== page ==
Although the container service was halted, compost production from our own herd of seven horses is sufficient to satisfy the needs of several garden centers with pallets of one cubic foot bags. Prior to that, I also sold retail at both the Syracuse and Rochester Regional Farmer's Markets, which provided an excellent opportunity to talk to people and educate them on the benefits of compost. Over the last four years, Fern Hill Compost has established an excellent reputation for a high quality product.

To learn more about Fern Hill Compost, visit www.fernhillcompost.com

Peter's Rules of Composting - A 12-Part Series

Rule 10:  Every System Has Constraints 

Every manufacturing process involves raw materials, facilities equipment, trained personnel, and a distribution network. Every manufacturing process also involves systems to make all of these components come together in a timely and cost effective manner. Within every manufacturing process, there are constraints - some that are quite obvious and others that are not so obvious.

Composting is a manufacturing process where organic "waste" (our natural resource) are converted into a value added product (compost); and Rule 10 clearly applies.

Let's use a green waste compost facility as an example. With green waste (also referred to as yard debris) some of the materials tend to be coarse and woody and need to be reduced in size before going into the compost system. A grinder can be used for this purpose, but if the grinder is too small or it tends to break down a lot, this one piece of equipment will slow the process down and keep it from running smoothly. Unprocessed materials will accumulate upstream from the grinder and equipment downstream will operate well below their efficient processing rates, typically considered to be 80% of maximum.

If the grinder is replaced with one that works well and optimizes throughout, then some other constraint will appear - perhaps the screen that is used to refine the finished product now shows up as the new bottleneck in the system. Less obvious constraints can also appear:

  • Facility owners and site personnel lack proper training;
  • The types and volumes of materials being accepted at the site require operating permits;
  • A lack of good housekeeping results in odors and neighbor complaints;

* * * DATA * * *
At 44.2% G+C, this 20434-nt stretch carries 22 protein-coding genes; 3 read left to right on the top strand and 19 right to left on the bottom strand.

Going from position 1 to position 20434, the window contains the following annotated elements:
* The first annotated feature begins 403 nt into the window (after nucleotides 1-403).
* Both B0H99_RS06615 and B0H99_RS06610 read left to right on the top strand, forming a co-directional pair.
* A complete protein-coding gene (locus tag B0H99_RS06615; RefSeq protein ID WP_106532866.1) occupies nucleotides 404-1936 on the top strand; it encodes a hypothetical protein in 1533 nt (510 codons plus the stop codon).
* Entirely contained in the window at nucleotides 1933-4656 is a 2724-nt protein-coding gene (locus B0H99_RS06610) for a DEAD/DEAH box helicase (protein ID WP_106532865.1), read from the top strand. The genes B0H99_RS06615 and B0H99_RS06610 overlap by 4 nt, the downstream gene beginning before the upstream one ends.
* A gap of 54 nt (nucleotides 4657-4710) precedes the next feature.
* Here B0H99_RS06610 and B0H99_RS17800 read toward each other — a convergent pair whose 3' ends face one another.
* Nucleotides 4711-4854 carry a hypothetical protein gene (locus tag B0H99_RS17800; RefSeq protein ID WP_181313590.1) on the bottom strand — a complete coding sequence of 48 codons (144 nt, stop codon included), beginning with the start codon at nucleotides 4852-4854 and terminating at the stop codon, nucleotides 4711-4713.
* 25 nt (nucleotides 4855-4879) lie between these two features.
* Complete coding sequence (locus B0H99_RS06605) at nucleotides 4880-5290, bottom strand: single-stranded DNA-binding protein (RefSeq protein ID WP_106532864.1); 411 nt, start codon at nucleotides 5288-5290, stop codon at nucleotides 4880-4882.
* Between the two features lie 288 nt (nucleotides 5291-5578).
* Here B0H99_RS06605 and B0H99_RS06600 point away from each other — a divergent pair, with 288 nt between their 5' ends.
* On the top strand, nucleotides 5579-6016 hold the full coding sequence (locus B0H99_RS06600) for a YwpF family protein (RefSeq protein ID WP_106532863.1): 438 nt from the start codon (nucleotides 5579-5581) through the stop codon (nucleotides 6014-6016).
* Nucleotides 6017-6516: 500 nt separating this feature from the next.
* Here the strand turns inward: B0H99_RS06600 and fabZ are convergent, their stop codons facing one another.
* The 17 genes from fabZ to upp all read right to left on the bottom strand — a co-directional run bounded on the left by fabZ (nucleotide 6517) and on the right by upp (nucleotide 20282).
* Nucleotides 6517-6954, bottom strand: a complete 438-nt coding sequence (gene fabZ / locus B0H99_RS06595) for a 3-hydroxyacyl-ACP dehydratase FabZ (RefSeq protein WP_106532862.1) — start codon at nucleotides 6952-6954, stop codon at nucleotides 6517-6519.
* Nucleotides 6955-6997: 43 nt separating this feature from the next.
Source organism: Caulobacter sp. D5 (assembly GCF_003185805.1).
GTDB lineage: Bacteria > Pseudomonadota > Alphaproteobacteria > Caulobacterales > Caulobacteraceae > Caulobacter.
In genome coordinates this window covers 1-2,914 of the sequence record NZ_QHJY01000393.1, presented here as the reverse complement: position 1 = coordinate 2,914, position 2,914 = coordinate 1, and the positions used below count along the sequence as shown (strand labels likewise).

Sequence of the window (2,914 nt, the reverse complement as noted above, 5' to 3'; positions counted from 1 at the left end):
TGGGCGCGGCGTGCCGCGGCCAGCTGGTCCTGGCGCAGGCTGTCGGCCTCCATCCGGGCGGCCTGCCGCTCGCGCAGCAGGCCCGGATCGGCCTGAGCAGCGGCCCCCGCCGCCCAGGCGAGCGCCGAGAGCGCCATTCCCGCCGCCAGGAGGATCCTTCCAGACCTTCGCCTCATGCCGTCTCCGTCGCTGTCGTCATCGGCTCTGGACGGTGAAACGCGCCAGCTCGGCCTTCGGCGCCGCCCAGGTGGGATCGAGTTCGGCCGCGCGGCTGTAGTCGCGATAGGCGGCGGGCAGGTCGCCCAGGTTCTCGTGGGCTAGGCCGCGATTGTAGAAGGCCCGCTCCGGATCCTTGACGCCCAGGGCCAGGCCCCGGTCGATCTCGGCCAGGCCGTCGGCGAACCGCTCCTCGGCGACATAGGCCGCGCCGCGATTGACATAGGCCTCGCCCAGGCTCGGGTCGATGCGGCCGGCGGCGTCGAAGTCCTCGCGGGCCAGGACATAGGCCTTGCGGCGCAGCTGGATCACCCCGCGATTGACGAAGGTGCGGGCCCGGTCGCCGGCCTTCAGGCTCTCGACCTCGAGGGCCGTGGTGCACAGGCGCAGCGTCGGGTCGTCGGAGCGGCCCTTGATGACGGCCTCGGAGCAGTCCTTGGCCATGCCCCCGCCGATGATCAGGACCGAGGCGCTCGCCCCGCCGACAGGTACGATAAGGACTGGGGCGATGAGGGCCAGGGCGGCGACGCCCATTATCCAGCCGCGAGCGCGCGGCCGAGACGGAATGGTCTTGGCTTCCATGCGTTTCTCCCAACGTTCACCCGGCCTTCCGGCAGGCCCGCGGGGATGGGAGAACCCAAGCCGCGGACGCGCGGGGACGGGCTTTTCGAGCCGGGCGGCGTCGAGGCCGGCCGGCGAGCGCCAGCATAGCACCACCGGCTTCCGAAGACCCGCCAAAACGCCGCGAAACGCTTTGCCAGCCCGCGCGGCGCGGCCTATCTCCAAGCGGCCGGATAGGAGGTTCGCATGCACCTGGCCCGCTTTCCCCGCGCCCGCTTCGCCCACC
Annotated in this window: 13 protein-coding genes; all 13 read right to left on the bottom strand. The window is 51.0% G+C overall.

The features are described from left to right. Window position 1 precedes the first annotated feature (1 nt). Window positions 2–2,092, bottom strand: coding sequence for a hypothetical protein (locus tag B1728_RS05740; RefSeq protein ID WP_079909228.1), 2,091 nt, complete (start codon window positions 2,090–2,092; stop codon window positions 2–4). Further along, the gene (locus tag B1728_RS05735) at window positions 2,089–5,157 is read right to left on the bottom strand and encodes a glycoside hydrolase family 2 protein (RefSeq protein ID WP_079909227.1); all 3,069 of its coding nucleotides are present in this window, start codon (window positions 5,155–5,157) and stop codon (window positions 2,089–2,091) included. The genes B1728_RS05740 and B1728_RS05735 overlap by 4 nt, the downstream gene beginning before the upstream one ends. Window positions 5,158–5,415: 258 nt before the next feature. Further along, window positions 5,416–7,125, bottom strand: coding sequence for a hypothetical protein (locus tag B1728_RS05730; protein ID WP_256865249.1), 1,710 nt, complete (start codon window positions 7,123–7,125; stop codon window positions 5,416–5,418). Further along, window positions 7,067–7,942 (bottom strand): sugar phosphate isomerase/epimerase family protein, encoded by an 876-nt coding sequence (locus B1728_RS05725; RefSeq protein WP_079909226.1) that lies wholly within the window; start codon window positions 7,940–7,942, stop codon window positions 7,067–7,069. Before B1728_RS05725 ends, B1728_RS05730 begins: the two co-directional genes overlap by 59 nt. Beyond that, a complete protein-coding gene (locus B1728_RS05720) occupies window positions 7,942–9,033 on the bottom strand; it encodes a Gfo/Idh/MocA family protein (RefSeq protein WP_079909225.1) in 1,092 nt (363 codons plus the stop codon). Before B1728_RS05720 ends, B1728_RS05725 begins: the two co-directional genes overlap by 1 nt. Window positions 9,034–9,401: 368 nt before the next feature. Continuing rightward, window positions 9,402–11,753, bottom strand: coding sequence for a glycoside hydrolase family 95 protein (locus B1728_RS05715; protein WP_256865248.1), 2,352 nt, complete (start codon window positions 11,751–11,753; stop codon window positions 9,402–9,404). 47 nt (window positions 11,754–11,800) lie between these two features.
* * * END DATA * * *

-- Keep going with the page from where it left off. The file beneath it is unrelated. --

• Little attention is paid to the marketing of compost products, etc.

In Rule 8 (December Newsletter), I recommend starting small and scaling up in planned increments. In the planning process, it is important to look at all aspects of the compost system to anticipate the constraints that will inevitably show up. A flow-diagram is a great tool that will assist in this evaluation process.

The First Corollary to Rule 10: "Buy a tractor or front-end loader that is one size larger than what you think you will need."

Reference: The Goal: A Process of On-Going Improvement by Eliyahu M. Goldratt, 1992
This book was written as a novel, and as a novel it's OK but not great. However, the message it delivers is excellent and one that should be considered by everyone who is related to a manufacturing process.

Previous Rules:

Rule 1 - Start With the End in Mind  (April Newsletter)
Rule 2 - To Learn to Compost, One Must Compost  (June Newsletter)
Rule 3 - Every Question About Composting Has Only One Answer  (July Newsletter)
Rule 4 - Oxygen is the Secret to Composting  (August Newsletter)
Rule 5 - Water is the Highway of Life  (September Newsletter)
Rule 6 -  Composting Takes Time  (October Newsletter)
Rule 7 - There are No Decimal Points in Composting  (November Newsletter)
Rule 8 - Think BIG - Start Small  (December Newsletter)
Rule 9 -  It's Important Critical to Make Mistakes  (January Newsletter)

A New Compost System Comes On-Line


OWNER:   Marcia S.

LOCATION:  Tryon, North Carolina

Nine horses

The finished compost is spread back onto the pastures and shared with  neighbors and friends.

This system can also be found on our website (Sharpe Farms).

Coming Events

March 15 - 18, 2015
International Conference on Solid Waste and Management
 Philadelphia, Pennsylvania
Peter Moon will be speaking about the onsite compost system that we designed for the city's women's prison and its recent expansion to accommodate food waste generated by 2500 prisoners.
For more information, visit solid-waste.org/2015-conference-2/ 

April 29 - May 2, 2015
ASP Hands-On Workshop
 Seattle, Washington
This 3-day event bridges the gap between the classroom and the field.
We are now taking registrations. Email:  sherri@o2compost.com
Space is limited. Early registration is advised.
View our event Flyer for details.


Protecting Our Land, Air and Water Resources

Price-Moon Enterprises, Inc.
PO Box 1026
Snohomish, WA 98291

Phone:  360-568-8085
Email:   info@o2compost.com